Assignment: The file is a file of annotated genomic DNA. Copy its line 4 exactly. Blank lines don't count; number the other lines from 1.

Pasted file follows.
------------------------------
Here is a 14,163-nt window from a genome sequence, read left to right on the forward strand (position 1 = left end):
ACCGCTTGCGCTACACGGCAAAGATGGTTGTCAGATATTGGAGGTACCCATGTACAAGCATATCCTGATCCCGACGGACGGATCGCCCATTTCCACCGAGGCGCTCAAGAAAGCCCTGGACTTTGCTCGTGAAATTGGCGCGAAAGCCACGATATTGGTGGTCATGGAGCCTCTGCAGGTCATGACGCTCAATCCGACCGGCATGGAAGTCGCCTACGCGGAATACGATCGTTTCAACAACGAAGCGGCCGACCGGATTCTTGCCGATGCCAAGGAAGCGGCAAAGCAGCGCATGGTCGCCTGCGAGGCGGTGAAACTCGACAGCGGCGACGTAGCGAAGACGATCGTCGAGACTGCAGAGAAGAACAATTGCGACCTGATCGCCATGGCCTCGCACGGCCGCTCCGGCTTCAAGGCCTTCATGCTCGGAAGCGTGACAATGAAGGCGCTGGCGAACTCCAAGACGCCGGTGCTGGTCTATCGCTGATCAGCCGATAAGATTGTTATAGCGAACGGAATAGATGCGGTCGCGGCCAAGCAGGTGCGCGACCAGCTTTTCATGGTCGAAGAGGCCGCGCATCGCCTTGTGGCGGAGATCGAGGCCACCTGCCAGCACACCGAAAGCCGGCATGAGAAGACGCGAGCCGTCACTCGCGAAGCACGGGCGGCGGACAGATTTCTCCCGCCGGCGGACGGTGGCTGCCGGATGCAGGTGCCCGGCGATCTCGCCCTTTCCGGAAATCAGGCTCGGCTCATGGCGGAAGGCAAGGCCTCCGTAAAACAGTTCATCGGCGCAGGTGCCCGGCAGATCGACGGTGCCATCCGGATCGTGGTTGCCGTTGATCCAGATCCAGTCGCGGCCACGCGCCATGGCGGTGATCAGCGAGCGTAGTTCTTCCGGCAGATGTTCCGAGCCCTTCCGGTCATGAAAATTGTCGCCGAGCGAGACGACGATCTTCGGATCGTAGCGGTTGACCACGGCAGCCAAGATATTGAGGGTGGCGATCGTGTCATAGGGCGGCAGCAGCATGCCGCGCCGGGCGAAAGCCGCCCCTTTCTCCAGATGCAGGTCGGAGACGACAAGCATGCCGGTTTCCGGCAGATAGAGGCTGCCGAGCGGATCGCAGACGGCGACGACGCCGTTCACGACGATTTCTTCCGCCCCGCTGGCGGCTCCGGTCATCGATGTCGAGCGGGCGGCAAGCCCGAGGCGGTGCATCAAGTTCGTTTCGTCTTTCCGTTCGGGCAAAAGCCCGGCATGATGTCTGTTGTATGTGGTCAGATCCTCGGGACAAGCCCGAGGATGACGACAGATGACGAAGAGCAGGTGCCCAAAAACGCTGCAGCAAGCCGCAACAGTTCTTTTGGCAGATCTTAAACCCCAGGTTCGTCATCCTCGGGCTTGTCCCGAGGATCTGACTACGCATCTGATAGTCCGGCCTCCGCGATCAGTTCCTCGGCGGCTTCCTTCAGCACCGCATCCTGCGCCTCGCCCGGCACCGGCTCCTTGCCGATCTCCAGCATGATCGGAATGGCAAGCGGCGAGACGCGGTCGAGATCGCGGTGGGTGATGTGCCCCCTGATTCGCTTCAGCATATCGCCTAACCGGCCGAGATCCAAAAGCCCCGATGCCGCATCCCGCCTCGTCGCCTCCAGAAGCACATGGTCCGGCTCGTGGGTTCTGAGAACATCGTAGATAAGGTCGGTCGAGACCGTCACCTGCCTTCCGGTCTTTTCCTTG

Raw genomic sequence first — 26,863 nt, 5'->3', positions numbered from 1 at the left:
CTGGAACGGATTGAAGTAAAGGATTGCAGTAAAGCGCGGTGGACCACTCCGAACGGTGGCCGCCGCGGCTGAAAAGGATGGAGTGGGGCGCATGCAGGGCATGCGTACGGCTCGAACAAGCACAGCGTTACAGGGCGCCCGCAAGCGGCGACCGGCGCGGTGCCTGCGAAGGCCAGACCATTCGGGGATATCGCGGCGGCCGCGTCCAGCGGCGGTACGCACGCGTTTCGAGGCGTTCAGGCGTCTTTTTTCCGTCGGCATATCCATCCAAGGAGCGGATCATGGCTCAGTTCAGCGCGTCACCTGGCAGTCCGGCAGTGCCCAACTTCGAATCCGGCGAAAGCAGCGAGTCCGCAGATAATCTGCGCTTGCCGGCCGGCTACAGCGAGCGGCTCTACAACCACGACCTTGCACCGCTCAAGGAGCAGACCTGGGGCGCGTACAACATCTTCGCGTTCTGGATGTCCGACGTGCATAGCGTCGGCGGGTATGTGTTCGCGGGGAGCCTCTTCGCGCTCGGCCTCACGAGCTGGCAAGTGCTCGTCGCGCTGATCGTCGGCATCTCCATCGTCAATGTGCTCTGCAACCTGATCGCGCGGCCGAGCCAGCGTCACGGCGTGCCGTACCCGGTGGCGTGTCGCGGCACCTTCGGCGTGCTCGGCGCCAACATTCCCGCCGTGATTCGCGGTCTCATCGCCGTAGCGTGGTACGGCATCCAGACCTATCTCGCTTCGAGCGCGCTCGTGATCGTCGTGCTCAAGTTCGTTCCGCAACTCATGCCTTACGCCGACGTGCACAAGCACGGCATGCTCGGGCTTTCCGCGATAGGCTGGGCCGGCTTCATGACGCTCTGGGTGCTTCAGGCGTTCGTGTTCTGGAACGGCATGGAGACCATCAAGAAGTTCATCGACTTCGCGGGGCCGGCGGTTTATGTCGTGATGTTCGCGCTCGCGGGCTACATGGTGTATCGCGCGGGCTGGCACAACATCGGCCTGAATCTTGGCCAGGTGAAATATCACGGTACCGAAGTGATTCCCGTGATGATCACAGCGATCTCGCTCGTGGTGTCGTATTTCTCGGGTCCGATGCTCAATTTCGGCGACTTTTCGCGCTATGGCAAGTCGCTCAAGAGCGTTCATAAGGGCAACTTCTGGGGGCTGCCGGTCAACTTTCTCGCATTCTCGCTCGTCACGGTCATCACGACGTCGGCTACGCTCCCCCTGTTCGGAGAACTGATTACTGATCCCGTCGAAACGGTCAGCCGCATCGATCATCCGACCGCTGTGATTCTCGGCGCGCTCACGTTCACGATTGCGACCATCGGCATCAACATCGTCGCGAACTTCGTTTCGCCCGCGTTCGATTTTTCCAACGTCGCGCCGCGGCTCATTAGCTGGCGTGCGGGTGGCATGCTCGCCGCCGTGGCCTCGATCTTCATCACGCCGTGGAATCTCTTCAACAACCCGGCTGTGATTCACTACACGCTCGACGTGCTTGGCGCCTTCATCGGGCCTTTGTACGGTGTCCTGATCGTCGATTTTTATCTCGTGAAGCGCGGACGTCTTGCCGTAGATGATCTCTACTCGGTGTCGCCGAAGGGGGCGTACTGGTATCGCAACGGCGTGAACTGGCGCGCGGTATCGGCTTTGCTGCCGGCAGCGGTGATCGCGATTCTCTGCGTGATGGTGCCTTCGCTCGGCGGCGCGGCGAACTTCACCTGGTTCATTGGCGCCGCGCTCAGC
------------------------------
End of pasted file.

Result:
CTGGAACGGATTGAAGTAAAGGATTGCAGTAAAGCGCGGTGGACCACTCCGAACGGTGGCCGCCGCGGCTGAAAAGGATGGAGTGGGGCGCATGCAGGGCATGCGTACGGCTCGAACAAGCACAGCGTTACAGGGCGCCCGCAAGCGGCGACCGGCGCGGTGCCTGCGAAGGCCAGACCATTCGGGGATATCGCGGCGGCCGCGTCCAGCGGCGGTACGCACGCGTTTCGAGGCGTTCAGGCGTCTTTTTTCCGTCGGCATATCCATCCAAGGAGCGGATCATGGCTCAGTTCAGCGCGTCACCTGGCAGTCCGGCAGTGCCCAACTTCGAATCCGGCGAAAGCAGCGAGTCCGCAGATAATCTGCGCTTGCCGGCCGGCTACAGCGAGCGGCTCTACAACCACGACCTTGCACCGCTCAAGGAGCAGACCTGGGGCGCGTACAACATCTTCGCGTTCTGGATGTCCGACGTGCATAGCGTCGGCGGGTATGTGTTCGCGGGGAGCCTCTTCGCGCTCGGCCTCACGAGCTGGCAAGTGCTCGTCGCGCTGATCGTCGGCATCTCCATCGTCAATGTGCTCTGCAACCTGATCGCGCGGCCGAGCCAGCGTCACGGCGTGCCGTACCCGGTGGCGTGTCGCGGCACCTTCGGCGTGCTCGGCGCCAACATTCCCGCCGTGATTCGCGGTCTCATCGCCGTAGCGTGGTACGGCATCCAGACCTATCTCGCTTCGAGCGCGCTCGTGATCGTCGTGCTCAAGTTCGTTCCGCAACTCATGCCTTACGCCGACGTGCACAAGCACGGCATGCTCGGGCTTTCCGCGATAGGCTGGGCCGGCTTCATGACGCTCTGGGTGCTTCAGGCGTTCGTGTTCTGGAACGGCATGGAGACCATCAAGAAGTTCATCGACTTCGCGGGGCCGGCGGTTTATGTCGTGATGTTCGCGCTCGCGGGCTACATGGTGTATCGCGCGGGCTGGCACAACATCGGCCTGAATCTTGGCCAGGTGAAATATCACGGTACCGAAGTGATTCCCGTGATGATCACAGCGATCTCGCTCGTGGTGTCGTATTTCTCGGGTCCGATGCTCAATTTCGGCGACTTTTCGCGCTATGGCAAGTCGCTCAAGAGCGTTCATAAGGGCAACTTCTGGGGGCTGCCGGTCAACTTTCTCGCATTCTCGCTCGTCACGGTCATCACGACGTCGGCTACGCTCCCCCTGTTCGGAGAACTGATTACTGATCCCGTCGAAACGGTCAGCCGCATCGATCATCCGACCGCTGTGATTCTCGGCGCGCTCACGTTCACGATTGCGACCATCGGCATCAACATCGTCGCGAACTTCGTTTCGCCCGCGTTCGATTTTTCCAACGTCGCGCCGCGGCTCATTAGCTGGCGTGCGGGTGGCATGCTCGCCGCCGTGGCCTCGATCTTCATCACGCCGTGGAATCTCTTCAACAACCCGGCTGTGATTCACTACACGCTCGACGTGCTTGGCGCCTTCATCGGGCCTTTGTACGGTGTCCTGATCGTCGATTTTTATCTCGTGAAGCGCGGACGTCTTGCCGTAGATGATCTCTACTCGGTGTCGCCGAAGGGGGCGTACTGGTATCGCAACGGCGTGAACTGGCGCGCGGTATCGGCTTTGCTGCCGGCAGCGGTGATCGCGATTCTCTGCGTGATGGTGCCTTCGCTCGGCGGCGCGGCGAACTTCACCTGGTTCATTGGCGCCGCGCTCAGC